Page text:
When we talk about art and visiting artwork, we usually think of museums, galleries, or similar places, where you pay to see a variety of works. Or perhaps you think of an enclosure with free access, where you can enjoy the painting or the sculptures. But artists are often important presences in towns and cities–they work and play in the streets, they take inspiration from daily life–so, in my opinion, it’s fitting when people have the opportunity to discover artwork in the middle of town, without ever entering a museum.
Urban art is a fascinating way to discover a city, and this is exactly what you can do if you are going to visit Requena in the future. In the last few years, this town has become a big outdoor museum. Taking advantage of the blank side of a number of buildings, town hall decided to fill the town with giant murals. Moreover, all the works are integrated into the surroundings and thematically linked with the traditions of the area.
I decided to begin my art tour from my home, as most of the murals are within a five minutes’ walk, so the first that I visited was actually the last that they painted. You can find this painting just beside Teatro Principal and it was made by the argentine artist Hyuro. In this work, we see an actress bowing to the public. There are two details that make the mural more interesting, it was painted on two different walls, and the chimney of the building has been used in the work and now is now the actress’s bun.
The second one is very close to the first, just a few minutes’ walk away. The place where it is located in not as iconic as Teatro Principal, but is a well known street of Requena, calle Constitución. Here, the artists, Bífido y Julieta, used the sides of two buildings to paint a couple of girls holding grapes in a nod to wine making, one of Requena’s main industries. In this mural, paint and laminate are combined, but at the top of the artwork you can see the stresses of the outdoors are taking their toll on the laminate.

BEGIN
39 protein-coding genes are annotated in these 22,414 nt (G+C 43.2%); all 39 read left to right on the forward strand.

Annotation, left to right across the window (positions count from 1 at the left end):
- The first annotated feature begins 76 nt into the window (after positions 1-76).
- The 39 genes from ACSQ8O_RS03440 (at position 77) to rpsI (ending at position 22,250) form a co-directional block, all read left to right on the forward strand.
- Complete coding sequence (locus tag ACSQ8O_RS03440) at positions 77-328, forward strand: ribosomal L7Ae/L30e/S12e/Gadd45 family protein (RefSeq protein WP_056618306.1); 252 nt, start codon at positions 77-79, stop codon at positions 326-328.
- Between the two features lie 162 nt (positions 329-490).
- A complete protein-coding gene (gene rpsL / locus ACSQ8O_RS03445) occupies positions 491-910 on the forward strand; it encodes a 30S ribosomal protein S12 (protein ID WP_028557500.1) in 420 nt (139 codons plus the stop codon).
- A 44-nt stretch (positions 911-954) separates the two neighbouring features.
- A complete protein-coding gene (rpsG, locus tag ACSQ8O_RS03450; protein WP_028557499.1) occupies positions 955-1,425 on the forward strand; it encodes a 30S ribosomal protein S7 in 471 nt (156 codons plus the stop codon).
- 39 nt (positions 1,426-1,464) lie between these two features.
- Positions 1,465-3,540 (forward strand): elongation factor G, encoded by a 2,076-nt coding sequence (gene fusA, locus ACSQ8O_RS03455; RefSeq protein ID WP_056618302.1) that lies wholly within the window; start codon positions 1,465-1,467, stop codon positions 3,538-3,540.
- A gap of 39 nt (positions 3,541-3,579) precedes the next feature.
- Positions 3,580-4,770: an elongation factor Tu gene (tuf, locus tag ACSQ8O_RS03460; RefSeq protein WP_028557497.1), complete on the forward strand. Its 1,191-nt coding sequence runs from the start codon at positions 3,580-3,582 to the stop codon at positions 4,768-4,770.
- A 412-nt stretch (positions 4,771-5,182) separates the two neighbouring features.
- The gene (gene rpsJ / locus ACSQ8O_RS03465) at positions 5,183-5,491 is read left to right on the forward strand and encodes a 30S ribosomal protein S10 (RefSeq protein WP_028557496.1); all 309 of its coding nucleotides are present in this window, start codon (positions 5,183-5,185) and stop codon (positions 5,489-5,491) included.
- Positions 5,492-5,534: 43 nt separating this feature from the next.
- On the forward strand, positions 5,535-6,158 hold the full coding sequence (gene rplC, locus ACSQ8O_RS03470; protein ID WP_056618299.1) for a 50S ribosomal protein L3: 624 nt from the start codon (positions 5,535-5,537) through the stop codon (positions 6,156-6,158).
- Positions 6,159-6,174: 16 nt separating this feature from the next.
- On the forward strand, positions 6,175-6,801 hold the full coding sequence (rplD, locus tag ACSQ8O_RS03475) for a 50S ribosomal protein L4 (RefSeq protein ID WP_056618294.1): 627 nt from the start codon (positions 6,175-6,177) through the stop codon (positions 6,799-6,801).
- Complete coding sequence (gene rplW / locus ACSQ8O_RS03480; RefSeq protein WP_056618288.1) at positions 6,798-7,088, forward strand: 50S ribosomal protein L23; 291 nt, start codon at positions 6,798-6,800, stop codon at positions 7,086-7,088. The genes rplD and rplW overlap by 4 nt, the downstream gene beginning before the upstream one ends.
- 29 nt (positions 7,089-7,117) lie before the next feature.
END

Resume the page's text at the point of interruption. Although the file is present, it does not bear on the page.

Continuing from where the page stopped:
Calle Constitución is very long, so I had to walk to the other side of the street. There, I could see a nice mural. Two young and innovative Requena artists, Paloma Jover and David Fernández, painted this work. I think it’s important that local artists have the opportunity to show their work in such an interesting initiative, and this couple is a great choice. The mural shows a man with a hoe, a boy, and a dog. The boy points to the views of Requena, since at that venue, and in the same large painting, we can also see the views.
After that, I headed towards old town. The sky was hinting that I should have grabbed an umbrella, but of course I hadn’t. I think that the next mural was one of the first to be painted. On it, there is an old woman making sausage in the traditional way. In addition to wine, Requena is known for its tasty sausages. This work is placed in La Cuesta de las Carnicerías, one of the ways to get to “la Villa.” The artist who painted it was Lula Goce.
The last stop on my outing was La Fuente de las Pilas, where I found another work by Lula Goce. Once again, the mural was painted on two different buildings. Two children appear to be taking care of the garden and the trees, in fact, the boy is touching a tree that is both in the painting and really in the park. If you look at the mural from a distance you can’t quite distinguish between the original and the painted tree.
In the end, there was no rain. It’s sometimes difficult to know whether it is going to start or not, but I was justified in not grabbing my umbrella. Perhaps it was a bit risky as my pleasant stroll of the murals could have easily been ruined.
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